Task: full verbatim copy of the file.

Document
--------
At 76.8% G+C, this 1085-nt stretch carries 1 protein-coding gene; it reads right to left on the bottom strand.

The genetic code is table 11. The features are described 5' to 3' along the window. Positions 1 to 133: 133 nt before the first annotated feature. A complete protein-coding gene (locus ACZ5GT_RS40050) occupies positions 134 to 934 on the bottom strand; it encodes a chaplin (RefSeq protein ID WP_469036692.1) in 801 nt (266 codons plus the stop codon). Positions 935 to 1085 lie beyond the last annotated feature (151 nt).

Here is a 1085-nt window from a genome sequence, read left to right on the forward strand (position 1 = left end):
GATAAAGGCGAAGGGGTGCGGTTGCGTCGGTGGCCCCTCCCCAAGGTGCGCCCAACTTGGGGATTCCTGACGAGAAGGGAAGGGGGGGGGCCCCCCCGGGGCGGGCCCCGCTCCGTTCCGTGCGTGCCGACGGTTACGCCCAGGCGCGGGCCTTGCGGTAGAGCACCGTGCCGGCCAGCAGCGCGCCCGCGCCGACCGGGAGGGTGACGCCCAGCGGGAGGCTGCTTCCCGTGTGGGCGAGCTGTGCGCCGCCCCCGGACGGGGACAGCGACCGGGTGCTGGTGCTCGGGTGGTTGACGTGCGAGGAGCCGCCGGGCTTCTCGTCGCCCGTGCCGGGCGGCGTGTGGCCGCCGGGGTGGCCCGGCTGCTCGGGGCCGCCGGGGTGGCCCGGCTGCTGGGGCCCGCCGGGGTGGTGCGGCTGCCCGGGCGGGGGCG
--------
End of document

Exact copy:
At 76.8% G+C, this 1085-nt stretch carries 1 protein-coding gene; it reads right to left on the bottom strand.

The genetic code is table 11. The features are described 5' to 3' along the window. Positions 1 to 133: 133 nt before the first annotated feature. A complete protein-coding gene (locus ACZ5GT_RS40050) occupies positions 134 to 934 on the bottom strand; it encodes a chaplin (RefSeq protein ID WP_469036692.1) in 801 nt (266 codons plus the stop codon). Positions 935 to 1085 lie beyond the last annotated feature (151 nt).

Here is a 1085-nt window from a genome sequence, read left to right on the forward strand (position 1 = left end):
GATAAAGGCGAAGGGGTGCGGTTGCGTCGGTGGCCCCTCCCCAAGGTGCGCCCAACTTGGGGATTCCTGACGAGAAGGGAAGGGGGGGGGCCCCCCCGGGGCGGGCCCCGCTCCGTTCCGTGCGTGCCGACGGTTACGCCCAGGCGCGGGCCTTGCGGTAGAGCACCGTGCCGGCCAGCAGCGCGCCCGCGCCGACCGGGAGGGTGACGCCCAGCGGGAGGCTGCTTCCCGTGTGGGCGAGCTGTGCGCCGCCCCCGGACGGGGACAGCGACCGGGTGCTGGTGCTCGGGTGGTTGACGTGCGAGGAGCCGCCGGGCTTCTCGTCGCCCGTGCCGGGCGGCGTGTGGCCGCCGGGGTGGCCCGGCTGCTCGGGGCCGCCGGGGTGGCCCGGCTGCTGGGGCCCGCCGGGGTGGTGCGGCTGCCCGGGCGGGGGCG